Thursday, 31 October 2013

More WW1 research written by Sara Biggs

This is what the horses in the war would have looked like
A Dorset volunteer Sara Biggs, pictured here riding a Dorset Cobb, similar to those that would have been used in World War 1.

On Monday we spent the morning brainstorming how to tell the story of the Dorset World War 1 soldier for our Geocache trail and app. For this we are collecting lots of facts, information, and poems from different sources such as Bovington Tank Museum. We have been interviewing people about their family memories and have visited our partner Museums, reading and selecting poems and snippets of  diaries written by soldiers that trained in Dorset to be part of the Dorset and Devonshire Regiments or the newly formed Tank corps.
A WW1 soldier drawn by Sara Biggs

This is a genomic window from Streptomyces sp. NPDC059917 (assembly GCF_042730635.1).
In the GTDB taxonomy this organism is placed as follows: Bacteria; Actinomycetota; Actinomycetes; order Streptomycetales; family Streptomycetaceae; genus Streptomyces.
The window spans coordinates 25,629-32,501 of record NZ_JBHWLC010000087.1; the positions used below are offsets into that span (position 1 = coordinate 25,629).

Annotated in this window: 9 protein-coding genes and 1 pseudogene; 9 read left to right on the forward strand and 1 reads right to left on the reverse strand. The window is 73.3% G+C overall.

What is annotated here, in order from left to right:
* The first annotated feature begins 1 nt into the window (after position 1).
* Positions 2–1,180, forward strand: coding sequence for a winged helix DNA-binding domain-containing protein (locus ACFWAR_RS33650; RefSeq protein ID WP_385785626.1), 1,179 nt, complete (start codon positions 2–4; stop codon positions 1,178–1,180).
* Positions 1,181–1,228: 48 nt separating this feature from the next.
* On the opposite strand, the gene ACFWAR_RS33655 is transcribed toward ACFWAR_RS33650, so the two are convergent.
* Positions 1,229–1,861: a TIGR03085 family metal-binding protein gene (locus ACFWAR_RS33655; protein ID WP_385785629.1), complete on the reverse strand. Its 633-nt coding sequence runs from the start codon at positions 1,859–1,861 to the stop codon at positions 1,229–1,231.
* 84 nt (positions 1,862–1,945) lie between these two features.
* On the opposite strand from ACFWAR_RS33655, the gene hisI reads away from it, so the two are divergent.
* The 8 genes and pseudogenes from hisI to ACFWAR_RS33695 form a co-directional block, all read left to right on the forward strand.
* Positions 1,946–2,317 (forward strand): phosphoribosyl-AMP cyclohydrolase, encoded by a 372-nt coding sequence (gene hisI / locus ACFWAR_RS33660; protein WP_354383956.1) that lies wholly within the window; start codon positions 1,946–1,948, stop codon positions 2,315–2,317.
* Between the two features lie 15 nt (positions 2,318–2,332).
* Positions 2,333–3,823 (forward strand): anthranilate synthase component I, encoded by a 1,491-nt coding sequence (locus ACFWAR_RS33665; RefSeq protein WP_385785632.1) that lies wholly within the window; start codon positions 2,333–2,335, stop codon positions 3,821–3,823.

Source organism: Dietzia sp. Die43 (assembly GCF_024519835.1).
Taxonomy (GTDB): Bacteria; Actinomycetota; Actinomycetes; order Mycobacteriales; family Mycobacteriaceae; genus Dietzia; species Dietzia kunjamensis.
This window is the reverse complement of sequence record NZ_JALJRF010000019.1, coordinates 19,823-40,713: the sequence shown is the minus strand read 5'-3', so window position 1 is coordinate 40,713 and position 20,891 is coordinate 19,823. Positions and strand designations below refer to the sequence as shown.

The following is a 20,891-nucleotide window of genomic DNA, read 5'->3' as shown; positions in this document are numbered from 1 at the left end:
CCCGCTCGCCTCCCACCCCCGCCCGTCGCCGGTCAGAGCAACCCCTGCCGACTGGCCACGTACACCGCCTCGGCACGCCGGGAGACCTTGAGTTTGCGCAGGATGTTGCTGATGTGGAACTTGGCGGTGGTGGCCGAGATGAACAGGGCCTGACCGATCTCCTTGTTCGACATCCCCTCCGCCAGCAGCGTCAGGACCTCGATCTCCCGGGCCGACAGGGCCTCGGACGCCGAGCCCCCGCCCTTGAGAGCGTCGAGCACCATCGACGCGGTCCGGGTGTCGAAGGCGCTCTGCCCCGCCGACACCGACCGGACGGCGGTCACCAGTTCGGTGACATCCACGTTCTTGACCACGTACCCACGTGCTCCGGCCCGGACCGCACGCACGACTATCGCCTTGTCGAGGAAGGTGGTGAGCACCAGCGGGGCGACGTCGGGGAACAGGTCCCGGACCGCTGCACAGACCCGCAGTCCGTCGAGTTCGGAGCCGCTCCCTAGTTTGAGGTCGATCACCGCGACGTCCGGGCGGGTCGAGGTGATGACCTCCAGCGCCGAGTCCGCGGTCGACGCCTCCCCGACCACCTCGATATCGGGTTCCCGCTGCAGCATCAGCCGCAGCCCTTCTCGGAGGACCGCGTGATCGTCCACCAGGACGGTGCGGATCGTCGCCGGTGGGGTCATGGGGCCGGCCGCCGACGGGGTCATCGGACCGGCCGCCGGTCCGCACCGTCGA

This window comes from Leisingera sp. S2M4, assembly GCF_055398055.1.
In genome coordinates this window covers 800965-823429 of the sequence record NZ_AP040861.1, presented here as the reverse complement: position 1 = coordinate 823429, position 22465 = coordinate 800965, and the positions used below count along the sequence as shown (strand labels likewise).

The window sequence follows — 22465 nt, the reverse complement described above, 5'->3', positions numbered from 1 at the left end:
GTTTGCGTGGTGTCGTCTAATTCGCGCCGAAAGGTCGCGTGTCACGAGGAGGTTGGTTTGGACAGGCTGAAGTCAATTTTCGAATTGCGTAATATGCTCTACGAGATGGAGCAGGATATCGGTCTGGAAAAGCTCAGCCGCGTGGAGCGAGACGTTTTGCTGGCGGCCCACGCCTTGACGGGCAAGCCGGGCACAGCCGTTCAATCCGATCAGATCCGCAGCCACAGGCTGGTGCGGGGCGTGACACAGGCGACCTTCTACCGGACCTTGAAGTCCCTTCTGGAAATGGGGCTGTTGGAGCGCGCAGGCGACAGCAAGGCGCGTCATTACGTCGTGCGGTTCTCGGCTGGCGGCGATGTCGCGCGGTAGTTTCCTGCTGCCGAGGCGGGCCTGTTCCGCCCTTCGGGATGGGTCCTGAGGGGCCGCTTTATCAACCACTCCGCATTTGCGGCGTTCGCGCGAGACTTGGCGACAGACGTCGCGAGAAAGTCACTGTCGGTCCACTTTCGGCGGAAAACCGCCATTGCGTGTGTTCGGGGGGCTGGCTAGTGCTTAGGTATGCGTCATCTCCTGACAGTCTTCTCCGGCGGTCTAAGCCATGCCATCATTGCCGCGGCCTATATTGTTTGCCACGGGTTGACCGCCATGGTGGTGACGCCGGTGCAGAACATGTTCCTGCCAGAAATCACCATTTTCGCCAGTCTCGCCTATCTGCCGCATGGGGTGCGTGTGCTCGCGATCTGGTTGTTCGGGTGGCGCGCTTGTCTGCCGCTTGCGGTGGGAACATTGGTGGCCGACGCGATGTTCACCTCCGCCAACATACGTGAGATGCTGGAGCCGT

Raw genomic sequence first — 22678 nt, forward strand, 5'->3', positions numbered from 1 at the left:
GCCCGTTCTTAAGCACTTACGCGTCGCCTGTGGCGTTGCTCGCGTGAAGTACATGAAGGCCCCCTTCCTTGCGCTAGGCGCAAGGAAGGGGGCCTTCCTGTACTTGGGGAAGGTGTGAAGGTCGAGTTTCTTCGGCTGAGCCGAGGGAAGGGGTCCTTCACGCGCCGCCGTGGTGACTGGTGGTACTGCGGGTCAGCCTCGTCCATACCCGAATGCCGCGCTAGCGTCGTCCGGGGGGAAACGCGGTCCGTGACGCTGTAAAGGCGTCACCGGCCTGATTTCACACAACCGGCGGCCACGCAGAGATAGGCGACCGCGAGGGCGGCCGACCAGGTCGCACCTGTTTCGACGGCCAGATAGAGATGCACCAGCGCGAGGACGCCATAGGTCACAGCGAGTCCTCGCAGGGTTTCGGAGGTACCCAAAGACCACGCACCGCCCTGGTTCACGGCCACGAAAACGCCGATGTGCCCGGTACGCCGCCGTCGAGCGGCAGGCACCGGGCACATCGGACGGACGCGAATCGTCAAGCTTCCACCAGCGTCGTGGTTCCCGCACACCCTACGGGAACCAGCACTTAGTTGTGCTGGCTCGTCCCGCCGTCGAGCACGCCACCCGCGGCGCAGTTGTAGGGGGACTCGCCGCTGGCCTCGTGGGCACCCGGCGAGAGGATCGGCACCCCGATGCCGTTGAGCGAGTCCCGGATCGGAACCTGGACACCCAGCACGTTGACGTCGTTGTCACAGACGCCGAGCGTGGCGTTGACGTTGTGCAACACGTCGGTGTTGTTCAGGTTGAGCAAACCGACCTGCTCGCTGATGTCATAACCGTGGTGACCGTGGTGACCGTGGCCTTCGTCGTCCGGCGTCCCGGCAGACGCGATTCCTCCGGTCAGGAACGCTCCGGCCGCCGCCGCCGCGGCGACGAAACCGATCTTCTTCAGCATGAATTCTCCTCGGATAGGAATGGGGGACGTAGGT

The Military Keep Museum Archive collect and store items, letters, poems and records by Dorset soldiers. Collin Parr, the currator at the Museum provided us with this poignant poem written by a young Soldier serving with the  9th Battalion the Devonshire Regiment:

'I, that on my familiar hill
Saw with uncomprehending eyes
A hundred of thy sunset spill
Their flesh and sanguine sacrifice,
Ere the sun swings his noonday sword 
Must say good-bye to all of this; -
By all delights that I shall miss,
Help me to die, O Lord '

This poem was written by Lieutenant Noel Hodgson, MC aged 23.  He was on the battlefield in June 1916 preparing for the Battle of the Somme. It was believed that Noel wrote this poem 'Before Action' on 29th June, sadly he was killed in action on the 1st July 1916.Noel was responsible for keeping the men, his fellow soldiers, supplied with grenades during the attack- this would be especially important if they got into the German positions. Within an hour of the attack it is said that Lieutenant Hodgson was killed. He was aged only 23 and he would never get to see the sunset again.

After the devastation of this battle the British Army went back and developed their secret weapon, the tank. We learned more about this when we went to the Bovington Tank Museum the next day.....

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